Bimodal IT Takes a Bimodal Work Culture
While IT professionals must have a deep understanding of the technical details, to make operations more efficient, they need to master a skill that’s not so technical: teamwork.
IT departments today are becoming increasingly divided. Some strive to incorporate a bimodal structure -- with Mode 1 running legacy IT processes while Mode 2 focuses on innovation, agility, and speed. Others object to the idea of bimodal itself, arguing that there are more speeds than fast and slow in today’s IT, making the model inadequate.
In spite of all the contention, what’s clear is that traditional IT operations will have to depart from their inherited methods and technologies if they hope to keep up with the dynamic flexibility of the modern market.
By and large, this has little to do with technology. The fact is that, regardless of how you choose to label it, turning IT into an agile organization capable of facing tomorrow’s challenges requires winning hearts and minds on a personal level. And unlike the systems they operate, IT professionals (as well as enterprise employees at large), can’t simply be reprogrammed to take a new take on things.
Creating a bimodal work culture takes hard work at every level of an organization, and should figure as a top-of-mind problem for department leaders.
Almost anticipating the current criticism of bimodal IT, Gartner (they coined the term) stressed in an April 2015 report that, in no uncertain terms, “If you fail at cultural change, you will fail to reap the rewards of bimodal.” The core problem is that, while professionals at every level can easily appreciate that change is necessary and pressing, many doubt that their organization could handle the initial shock of shifting their focus entirely into innovation and exploration.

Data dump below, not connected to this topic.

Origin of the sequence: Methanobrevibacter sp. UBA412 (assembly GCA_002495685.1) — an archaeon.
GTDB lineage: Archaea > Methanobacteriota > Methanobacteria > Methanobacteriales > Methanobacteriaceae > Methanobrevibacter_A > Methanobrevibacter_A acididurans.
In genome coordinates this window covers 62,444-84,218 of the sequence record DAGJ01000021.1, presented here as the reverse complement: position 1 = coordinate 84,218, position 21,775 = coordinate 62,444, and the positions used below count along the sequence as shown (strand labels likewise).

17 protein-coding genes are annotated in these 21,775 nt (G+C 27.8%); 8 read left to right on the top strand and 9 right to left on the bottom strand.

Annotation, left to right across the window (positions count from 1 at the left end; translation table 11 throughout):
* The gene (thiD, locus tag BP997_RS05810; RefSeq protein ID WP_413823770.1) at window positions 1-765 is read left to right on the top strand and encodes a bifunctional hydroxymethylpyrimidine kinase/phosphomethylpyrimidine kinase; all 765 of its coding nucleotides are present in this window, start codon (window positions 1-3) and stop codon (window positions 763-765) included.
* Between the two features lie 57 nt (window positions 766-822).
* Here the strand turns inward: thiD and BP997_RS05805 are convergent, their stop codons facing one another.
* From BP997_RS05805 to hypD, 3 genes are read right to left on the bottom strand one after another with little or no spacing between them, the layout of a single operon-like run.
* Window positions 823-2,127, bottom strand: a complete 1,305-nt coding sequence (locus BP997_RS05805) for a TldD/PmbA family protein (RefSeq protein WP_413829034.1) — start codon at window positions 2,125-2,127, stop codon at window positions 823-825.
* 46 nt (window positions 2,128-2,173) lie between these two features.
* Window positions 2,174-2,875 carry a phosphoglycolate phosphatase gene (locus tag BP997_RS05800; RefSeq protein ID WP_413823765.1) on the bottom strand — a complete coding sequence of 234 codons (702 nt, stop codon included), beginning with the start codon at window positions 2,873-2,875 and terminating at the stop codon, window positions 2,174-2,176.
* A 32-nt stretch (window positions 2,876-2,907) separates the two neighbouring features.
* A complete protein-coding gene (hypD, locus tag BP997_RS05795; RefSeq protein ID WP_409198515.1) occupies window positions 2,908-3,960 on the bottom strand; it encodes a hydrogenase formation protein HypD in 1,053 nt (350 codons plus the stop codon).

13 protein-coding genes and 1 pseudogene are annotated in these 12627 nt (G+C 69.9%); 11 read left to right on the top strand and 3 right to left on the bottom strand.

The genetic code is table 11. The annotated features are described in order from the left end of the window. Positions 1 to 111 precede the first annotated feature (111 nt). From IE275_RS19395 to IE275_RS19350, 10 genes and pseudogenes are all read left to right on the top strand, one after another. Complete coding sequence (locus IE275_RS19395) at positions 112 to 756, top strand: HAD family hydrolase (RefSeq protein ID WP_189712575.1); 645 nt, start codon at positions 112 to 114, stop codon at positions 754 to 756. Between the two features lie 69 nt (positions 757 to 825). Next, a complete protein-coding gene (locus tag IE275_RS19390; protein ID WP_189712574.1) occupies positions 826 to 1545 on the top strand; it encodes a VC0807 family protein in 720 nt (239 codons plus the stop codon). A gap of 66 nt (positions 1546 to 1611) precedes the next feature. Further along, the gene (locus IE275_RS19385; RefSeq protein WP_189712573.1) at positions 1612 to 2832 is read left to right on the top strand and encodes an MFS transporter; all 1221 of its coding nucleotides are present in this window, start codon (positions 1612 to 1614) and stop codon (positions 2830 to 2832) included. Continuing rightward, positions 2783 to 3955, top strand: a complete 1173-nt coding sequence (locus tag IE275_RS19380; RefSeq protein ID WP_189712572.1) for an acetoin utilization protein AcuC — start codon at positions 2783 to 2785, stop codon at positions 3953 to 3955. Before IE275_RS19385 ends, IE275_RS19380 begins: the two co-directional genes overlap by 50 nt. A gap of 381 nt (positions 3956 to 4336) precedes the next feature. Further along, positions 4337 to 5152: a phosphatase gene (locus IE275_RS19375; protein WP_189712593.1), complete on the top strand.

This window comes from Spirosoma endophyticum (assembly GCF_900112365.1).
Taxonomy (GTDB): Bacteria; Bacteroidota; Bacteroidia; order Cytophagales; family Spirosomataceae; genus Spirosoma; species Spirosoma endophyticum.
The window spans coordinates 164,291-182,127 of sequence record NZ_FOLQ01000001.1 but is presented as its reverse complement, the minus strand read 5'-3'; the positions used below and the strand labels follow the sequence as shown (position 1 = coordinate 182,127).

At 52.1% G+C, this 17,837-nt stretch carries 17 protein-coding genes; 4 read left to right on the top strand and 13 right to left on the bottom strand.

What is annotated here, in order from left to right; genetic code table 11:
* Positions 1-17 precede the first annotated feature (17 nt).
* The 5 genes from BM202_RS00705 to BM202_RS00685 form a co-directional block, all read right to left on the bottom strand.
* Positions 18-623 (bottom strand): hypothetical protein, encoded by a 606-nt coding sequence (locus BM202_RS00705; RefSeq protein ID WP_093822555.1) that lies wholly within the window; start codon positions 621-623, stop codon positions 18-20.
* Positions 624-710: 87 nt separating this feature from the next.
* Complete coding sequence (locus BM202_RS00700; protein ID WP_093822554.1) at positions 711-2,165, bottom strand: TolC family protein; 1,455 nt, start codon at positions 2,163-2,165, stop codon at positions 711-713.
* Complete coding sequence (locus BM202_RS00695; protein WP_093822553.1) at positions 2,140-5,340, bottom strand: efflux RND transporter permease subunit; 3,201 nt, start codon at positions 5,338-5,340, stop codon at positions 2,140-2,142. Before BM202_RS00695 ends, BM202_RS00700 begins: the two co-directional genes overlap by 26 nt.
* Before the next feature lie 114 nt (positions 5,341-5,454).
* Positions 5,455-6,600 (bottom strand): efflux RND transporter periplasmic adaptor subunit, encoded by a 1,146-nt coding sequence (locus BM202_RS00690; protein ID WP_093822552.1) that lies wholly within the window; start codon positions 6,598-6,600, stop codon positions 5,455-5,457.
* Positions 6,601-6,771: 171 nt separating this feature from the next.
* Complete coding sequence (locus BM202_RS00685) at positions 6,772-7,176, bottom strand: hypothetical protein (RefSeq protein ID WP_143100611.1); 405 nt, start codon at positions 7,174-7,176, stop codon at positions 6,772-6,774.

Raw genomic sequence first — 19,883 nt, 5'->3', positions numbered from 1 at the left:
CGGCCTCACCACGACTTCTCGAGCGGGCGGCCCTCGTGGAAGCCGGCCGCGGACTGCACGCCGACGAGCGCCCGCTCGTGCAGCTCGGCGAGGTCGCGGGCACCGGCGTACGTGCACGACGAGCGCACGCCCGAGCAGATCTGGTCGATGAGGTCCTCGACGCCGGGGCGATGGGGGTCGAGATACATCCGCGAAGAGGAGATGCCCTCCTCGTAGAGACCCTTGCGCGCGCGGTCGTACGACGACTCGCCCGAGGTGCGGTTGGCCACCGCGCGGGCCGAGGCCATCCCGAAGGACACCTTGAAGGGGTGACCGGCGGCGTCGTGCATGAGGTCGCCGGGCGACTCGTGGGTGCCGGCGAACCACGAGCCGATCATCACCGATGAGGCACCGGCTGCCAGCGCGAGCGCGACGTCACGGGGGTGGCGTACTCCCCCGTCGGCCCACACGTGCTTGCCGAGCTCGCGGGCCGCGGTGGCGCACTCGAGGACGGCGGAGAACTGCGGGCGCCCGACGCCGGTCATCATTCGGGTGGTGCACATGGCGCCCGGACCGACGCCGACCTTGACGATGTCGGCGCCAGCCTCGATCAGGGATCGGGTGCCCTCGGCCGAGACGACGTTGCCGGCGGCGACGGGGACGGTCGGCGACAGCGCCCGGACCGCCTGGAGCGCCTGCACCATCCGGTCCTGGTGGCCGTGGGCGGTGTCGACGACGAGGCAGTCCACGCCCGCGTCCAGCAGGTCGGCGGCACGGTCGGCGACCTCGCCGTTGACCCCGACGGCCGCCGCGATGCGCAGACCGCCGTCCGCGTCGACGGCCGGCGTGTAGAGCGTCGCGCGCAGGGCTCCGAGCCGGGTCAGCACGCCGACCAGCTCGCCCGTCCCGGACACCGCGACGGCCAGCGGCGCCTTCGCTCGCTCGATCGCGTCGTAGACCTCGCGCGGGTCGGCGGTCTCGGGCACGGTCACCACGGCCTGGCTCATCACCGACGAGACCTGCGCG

Indeed, over 85% of those polled in a Gartner survey felt that cultural change was the biggest obstacle to implementing a bimodal framework. This same doubt fuels the current critique of bimodal; ZDNet reports that many IT professionals see the “pioneers” of Mode 2 as fundamentally incompatible with the “town planners” of Mode 1.
It’s a line of thinking that seems fairly intuitive; how can two groups work together when the job of the former is to dismantle and disrupt the work of the latter? Legacy IT professionals might be rightly suspicious of agile developers (even if disruption is ultimately good for the company at large).
But the truth is that this dichotomy is a false one. Regardless of these internal tensions, there’s no getting around it: companies must look to the future and adopt new methods, even as they maintain the quality of their currently offered services. In order to institute effective cultural changes within an organization, company leaders have to convince employees at every level that innovation benefits everyone at the company.
As Gartner recommends, organizations should address cultural change as a crucial element of becoming bimodal, rather than leave it as an afterthought. For that message to have a real impact, employees need to understand the necessity for technical changes from both an IT and a financial perspective. In other words, stakeholders need to see a bimodal transition in terms of its ability to create business value.
Pointing out these opportunities is much easier when you have risk and performance management tools that translate complicated trends into simple figures. For instance, with TeamQuest’s Vityl Suite, IT professionals can indicate the health and risk of IT infrastructure in a straightforward 1-100 measure, as well as demonstrate the business value of initiatives in dollar figures. This not only helps to get employees on board with bimodal strategies, but serves as an ongoing book of record for the success of your programs.
In most cases, it appears that apprehension about bimodal IT reflects a broader resistance to change within the industry. It’s much easier to overcome those doubts when you can conclusively demonstrate where changes can have a positive, win-win impact for all interested parties.